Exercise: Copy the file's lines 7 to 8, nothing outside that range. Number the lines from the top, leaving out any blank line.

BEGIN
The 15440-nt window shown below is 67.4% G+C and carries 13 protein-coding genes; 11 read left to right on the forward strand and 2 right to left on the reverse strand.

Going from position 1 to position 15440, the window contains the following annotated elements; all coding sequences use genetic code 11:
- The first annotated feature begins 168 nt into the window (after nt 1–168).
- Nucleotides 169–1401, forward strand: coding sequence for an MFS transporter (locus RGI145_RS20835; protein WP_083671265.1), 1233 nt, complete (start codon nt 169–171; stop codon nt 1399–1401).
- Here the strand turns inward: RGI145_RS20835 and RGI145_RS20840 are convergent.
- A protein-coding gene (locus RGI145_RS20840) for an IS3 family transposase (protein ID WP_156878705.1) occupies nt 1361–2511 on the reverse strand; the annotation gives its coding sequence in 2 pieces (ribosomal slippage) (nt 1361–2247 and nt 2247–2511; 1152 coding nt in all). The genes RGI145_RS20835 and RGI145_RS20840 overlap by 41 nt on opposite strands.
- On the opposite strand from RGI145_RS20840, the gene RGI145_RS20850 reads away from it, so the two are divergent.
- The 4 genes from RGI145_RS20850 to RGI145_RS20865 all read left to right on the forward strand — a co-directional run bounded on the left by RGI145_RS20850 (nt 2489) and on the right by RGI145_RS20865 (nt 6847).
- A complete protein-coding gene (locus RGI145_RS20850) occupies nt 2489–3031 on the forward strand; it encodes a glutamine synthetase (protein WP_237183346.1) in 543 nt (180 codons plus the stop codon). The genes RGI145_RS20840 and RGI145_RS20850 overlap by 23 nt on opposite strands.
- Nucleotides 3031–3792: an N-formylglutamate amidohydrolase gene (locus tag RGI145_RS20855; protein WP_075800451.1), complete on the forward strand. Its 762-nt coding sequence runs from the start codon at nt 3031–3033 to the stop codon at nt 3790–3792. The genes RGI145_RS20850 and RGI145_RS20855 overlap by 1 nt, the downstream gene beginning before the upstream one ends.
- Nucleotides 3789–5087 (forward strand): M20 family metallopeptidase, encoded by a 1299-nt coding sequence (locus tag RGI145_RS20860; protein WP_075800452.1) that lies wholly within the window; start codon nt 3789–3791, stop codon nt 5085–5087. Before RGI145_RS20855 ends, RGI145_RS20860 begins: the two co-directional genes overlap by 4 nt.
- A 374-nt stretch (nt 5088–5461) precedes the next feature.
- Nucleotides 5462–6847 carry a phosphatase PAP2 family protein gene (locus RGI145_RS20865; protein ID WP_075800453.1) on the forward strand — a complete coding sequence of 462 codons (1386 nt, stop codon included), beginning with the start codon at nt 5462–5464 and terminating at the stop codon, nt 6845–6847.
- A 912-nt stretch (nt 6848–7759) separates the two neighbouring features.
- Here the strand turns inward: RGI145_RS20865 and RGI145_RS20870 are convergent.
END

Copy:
- On the opposite strand from RGI145_RS20840, the gene RGI145_RS20850 reads away from it, so the two are divergent.
- The 4 genes from RGI145_RS20850 to RGI145_RS20865 all read left to right on the forward strand — a co-directional run bounded on the left by RGI145_RS20850 (nt 2489) and on the right by RGI145_RS20865 (nt 6847).